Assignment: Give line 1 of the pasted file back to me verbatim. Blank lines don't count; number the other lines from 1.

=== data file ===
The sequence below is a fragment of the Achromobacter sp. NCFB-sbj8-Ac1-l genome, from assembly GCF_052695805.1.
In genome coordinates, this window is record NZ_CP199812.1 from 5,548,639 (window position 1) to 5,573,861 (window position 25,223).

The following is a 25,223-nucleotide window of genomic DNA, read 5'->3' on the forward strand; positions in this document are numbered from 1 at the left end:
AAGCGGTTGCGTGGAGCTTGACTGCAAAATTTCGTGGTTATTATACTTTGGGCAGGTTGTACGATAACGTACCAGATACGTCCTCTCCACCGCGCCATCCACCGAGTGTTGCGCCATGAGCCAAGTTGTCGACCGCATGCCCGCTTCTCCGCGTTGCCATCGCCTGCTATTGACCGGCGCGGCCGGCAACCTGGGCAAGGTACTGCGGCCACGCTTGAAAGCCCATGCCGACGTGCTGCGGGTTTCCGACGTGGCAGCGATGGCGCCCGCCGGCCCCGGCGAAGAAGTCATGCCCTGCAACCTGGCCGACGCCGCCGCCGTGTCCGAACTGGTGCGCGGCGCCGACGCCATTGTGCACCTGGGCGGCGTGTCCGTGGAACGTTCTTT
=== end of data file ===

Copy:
The sequence below is a fragment of the Achromobacter sp. NCFB-sbj8-Ac1-l genome, from assembly GCF_052695805.1.